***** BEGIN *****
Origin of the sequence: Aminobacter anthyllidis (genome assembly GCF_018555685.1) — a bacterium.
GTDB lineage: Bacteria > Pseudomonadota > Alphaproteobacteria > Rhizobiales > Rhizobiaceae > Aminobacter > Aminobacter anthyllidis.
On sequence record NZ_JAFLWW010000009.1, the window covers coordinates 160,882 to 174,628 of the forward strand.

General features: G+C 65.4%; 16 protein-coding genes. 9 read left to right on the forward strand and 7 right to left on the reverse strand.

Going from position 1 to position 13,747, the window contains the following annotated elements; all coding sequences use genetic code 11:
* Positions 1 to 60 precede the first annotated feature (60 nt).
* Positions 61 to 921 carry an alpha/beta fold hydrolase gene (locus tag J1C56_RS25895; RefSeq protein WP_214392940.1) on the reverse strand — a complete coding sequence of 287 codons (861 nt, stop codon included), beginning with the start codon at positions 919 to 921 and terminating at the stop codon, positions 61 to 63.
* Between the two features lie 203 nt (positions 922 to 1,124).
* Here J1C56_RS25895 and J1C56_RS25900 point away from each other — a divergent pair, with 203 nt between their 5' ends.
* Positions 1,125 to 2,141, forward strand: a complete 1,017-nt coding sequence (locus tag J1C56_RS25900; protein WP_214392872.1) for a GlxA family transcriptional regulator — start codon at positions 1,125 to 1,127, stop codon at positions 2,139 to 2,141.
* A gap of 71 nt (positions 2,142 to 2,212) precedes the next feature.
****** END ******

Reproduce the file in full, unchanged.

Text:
Origin of the sequence: Aminobacter anthyllidis (genome assembly GCF_018555685.1) — a bacterium.
GTDB lineage: Bacteria > Pseudomonadota > Alphaproteobacteria > Rhizobiales > Rhizobiaceae > Aminobacter > Aminobacter anthyllidis.
On sequence record NZ_JAFLWW010000009.1, the window covers coordinates 160,882 to 174,628 of the forward strand.

General features: G+C 65.4%; 16 protein-coding genes. 9 read left to right on the forward strand and 7 right to left on the reverse strand.

Going from position 1 to position 13,747, the window contains the following annotated elements; all coding sequences use genetic code 11:
* Positions 1 to 60 precede the first annotated feature (60 nt).
* Positions 61 to 921 carry an alpha/beta fold hydrolase gene (locus tag J1C56_RS25895; RefSeq protein WP_214392940.1) on the reverse strand — a complete coding sequence of 287 codons (861 nt, stop codon included), beginning with the start codon at positions 919 to 921 and terminating at the stop codon, positions 61 to 63.
* Between the two features lie 203 nt (positions 922 to 1,124).
* Here J1C56_RS25895 and J1C56_RS25900 point away from each other — a divergent pair, with 203 nt between their 5' ends.
* Positions 1,125 to 2,141, forward strand: a complete 1,017-nt coding sequence (locus tag J1C56_RS25900; protein WP_214392872.1) for a GlxA family transcriptional regulator — start codon at positions 1,125 to 1,127, stop codon at positions 2,139 to 2,141.
* A gap of 71 nt (positions 2,142 to 2,212) precedes the next feature.